With due apologies to all the tennis fans out there, we’re really curious to see how young Nick goes in the NBA All-Star celebrity game.
Sure, it’s a trifle, but a trifle can taste good. And if he does participate in the event next February in New Orleans (terrific town – yet another good reason for him to attend), it might answer a nagging question in the never-ending Kyrgios flame wars: is he good enough at basketball to justify his obsession with it?
Of course, a celebrity game is hardly the best forum to determine his hoops quality, but if he does stand out from the pack of ex-high-school players-turned-B-listers, it would weirdly make his disdain for tennis more palatable.
Admittedly, he has a pretty low bar to clear. At the last All-Star weekend in Toronto, Milos Raonic and Eugenie Bouchard suited up for the Team Canada celebs. Let’s just say they made a good choice with tennis. Other athletes who participated as a lark have had mixed results: Usain Bolt’s fast-break dunks were impressive, but don’t ask him to do much else with the ball, while Floyd Mayweather was, well, really small.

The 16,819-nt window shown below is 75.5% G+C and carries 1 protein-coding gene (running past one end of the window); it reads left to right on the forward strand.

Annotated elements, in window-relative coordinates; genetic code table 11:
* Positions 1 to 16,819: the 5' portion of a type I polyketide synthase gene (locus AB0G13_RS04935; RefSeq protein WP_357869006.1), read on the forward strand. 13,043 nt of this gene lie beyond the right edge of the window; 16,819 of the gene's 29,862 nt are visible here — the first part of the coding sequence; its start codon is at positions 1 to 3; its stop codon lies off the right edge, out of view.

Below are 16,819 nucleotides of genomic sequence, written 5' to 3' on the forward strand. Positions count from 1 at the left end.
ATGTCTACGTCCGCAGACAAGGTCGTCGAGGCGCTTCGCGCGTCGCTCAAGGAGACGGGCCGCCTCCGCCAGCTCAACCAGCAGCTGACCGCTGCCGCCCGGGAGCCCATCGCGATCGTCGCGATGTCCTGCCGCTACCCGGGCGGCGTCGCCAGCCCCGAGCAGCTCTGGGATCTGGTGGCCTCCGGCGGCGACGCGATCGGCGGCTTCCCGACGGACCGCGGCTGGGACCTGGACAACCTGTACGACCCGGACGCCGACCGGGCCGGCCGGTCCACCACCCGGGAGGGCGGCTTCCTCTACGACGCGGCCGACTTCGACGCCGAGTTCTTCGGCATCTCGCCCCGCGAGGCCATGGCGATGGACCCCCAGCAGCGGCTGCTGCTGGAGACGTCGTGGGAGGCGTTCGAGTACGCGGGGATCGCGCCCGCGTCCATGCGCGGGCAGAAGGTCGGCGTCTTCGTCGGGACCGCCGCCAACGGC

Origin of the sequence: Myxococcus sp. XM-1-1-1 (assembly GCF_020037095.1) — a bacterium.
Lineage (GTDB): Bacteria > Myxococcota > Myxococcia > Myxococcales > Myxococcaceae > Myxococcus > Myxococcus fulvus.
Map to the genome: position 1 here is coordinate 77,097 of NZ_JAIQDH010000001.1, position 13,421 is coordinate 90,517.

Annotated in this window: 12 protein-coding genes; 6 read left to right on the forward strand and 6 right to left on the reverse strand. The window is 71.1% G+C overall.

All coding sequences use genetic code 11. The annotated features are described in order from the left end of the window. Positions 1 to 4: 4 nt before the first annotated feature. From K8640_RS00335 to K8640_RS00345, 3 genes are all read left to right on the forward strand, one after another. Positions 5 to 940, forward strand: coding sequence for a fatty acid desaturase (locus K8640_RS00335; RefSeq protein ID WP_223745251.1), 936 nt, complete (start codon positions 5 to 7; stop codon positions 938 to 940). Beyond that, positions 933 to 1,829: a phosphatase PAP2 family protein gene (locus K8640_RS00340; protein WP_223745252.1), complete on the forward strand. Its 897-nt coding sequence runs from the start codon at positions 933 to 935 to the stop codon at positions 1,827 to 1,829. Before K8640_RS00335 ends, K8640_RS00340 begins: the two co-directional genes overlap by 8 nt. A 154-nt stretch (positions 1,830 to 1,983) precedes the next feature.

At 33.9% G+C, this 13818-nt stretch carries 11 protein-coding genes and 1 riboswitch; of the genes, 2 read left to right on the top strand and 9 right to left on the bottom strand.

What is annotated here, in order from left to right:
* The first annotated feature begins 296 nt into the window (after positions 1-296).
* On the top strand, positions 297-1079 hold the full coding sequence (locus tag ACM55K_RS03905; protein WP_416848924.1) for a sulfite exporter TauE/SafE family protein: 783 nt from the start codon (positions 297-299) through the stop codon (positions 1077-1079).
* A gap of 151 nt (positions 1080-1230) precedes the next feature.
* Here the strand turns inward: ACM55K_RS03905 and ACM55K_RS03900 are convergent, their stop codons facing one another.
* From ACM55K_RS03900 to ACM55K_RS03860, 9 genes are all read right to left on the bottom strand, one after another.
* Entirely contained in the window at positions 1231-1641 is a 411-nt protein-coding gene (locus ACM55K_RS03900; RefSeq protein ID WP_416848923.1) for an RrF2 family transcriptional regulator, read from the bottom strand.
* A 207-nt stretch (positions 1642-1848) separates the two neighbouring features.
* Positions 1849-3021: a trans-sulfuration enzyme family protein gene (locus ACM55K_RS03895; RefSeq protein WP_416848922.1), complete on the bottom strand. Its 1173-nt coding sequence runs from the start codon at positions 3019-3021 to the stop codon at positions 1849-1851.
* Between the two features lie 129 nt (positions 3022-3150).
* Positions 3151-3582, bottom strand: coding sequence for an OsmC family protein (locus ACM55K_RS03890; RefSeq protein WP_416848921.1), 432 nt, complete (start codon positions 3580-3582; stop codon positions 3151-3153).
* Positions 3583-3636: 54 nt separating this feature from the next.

The real trick with this game is to look like you can play without trying way too hard (alas, there’s some celeb who gets caught out every year). Comedian Kevin Hart became notorious for trying to make this his own personal showcase; a still-teenaged Justin Bieber, before the image change, won a wholly undeserved MVP in 2011 because the fans vote for the award.
Kyrgios should be aware of one thing: Australia has a point of pride to uphold in this game, thanks to Arne Duncan. It’s not too often a high-ranking government official figures in these events, but Duncan, the former US Secretary of Education and Chicago hoops buddy of Barack Obama, was a standout.
While it might have surprised the viewing public, segments of Aussie hoops fans knew very well – Duncan played professional basketball in the NBL for the old Eastside Melbourne Spectres in the late ’80s and early ’90s. Even as he was pushing 50 years old, Duncan was so much better than some of the other celebs on the floor, it was laughable.
So there’s a challenge for our vexing tennis star. The game might also shed some insight on another element of the Kyrgios enigma: if he throws a tantrum on this other court, we’ll know the behavioural stuff isn’t limited to the sport that pays his salary.